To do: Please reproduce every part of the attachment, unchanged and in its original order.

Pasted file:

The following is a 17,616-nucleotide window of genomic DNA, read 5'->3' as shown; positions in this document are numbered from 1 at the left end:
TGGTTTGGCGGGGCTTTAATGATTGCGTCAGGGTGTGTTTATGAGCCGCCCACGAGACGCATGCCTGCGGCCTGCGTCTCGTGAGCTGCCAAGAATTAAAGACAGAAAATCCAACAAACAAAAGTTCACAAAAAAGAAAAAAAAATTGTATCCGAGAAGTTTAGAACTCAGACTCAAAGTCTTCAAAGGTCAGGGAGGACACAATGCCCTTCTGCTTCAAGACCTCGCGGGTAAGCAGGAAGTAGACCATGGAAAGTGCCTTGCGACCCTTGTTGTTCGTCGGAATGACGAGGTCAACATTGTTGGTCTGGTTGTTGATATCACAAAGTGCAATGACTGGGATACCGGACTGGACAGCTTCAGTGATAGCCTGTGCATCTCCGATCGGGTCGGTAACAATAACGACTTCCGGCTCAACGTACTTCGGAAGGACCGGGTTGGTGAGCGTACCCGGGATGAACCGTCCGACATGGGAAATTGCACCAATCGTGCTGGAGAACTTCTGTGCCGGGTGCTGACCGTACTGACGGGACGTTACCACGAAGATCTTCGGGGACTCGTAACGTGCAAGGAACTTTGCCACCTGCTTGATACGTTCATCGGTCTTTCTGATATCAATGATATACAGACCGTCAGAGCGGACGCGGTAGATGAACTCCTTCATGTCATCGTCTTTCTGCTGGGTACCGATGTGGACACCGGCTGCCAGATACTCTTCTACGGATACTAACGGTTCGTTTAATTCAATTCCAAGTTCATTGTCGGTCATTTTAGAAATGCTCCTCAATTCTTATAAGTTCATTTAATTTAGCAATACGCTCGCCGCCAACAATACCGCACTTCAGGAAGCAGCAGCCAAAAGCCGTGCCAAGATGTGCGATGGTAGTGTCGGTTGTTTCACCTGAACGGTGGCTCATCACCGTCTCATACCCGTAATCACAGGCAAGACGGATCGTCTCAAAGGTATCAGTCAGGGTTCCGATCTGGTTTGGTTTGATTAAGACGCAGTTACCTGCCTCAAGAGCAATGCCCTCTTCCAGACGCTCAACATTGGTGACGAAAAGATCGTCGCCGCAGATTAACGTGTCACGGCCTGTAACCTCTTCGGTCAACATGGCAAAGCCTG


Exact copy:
The following is a 17,616-nucleotide window of genomic DNA, read 5'->3' as shown; positions in this document are numbered from 1 at the left end:
TGGTTTGGCGGGGCTTTAATGATTGCGTCAGGGTGTGTTTATGAGCCGCCCACGAGACGCATGCCTGCGGCCTGCGTCTCGTGAGCTGCCAAGAATTAAAGACAGAAAATCCAACAAACAAAAGTTCACAAAAAAGAAAAAAAAATTGTATCCGAGAAGTTTAGAACTCAGACTCAAAGTCTTCAAAGGTCAGGGAGGACACAATGCCCTTCTGCTTCAAGACCTCGCGGGTAAGCAGGAAGTAGACCATGGAAAGTGCCTTGCGACCCTTGTTGTTCGTCGGAATGACGAGGTCAACATTGTTGGTCTGGTTGTTGATATCACAAAGTGCAATGACTGGGATACCGGACTGGACAGCTTCAGTGATAGCCTGTGCATCTCCGATCGGGTCGGTAACAATAACGACTTCCGGCTCAACGTACTTCGGAAGGACCGGGTTGGTGAGCGTACCCGGGATGAACCGTCCGACATGGGAAATTGCACCAATCGTGCTGGAGAACTTCTGTGCCGGGTGCTGACCGTACTGACGGGACGTTACCACGAAGATCTTCGGGGACTCGTAACGTGCAAGGAACTTTGCCACCTGCTTGATACGTTCATCGGTCTTTCTGATATCAATGATATACAGACCGTCAGAGCGGACGCGGTAGATGAACTCCTTCATGTCATCGTCTTTCTGCTGGGTACCGATGTGGACACCGGCTGCCAGATACTCTTCTACGGATACTAACGGTTCGTTTAATTCAATTCCAAGTTCATTGTCGGTCATTTTAGAAATGCTCCTCAATTCTTATAAGTTCATTTAATTTAGCAATACGCTCGCCGCCAACAATACCGCACTTCAGGAAGCAGCAGCCAAAAGCCGTGCCAAGATGTGCGATGGTAGTGTCGGTTGTTTCACCTGAACGGTGGCTCATCACCGTCTCATACCCGTAATCACAGGCAAGACGGATCGTCTCAAAGGTATCAGTCAGGGTTCCGATCTGGTTTGGTTTGATTAAGACGCAGTTACCTGCCTCAAGAGCAATGCCCTCTTCCAGACGCTCAACATTGGTGACGAAAAGATCGTCGCCGCAGATTAACGTGTCACGGCCTGTAACCTCTTCGGTCAACATGGCAAAGCCTG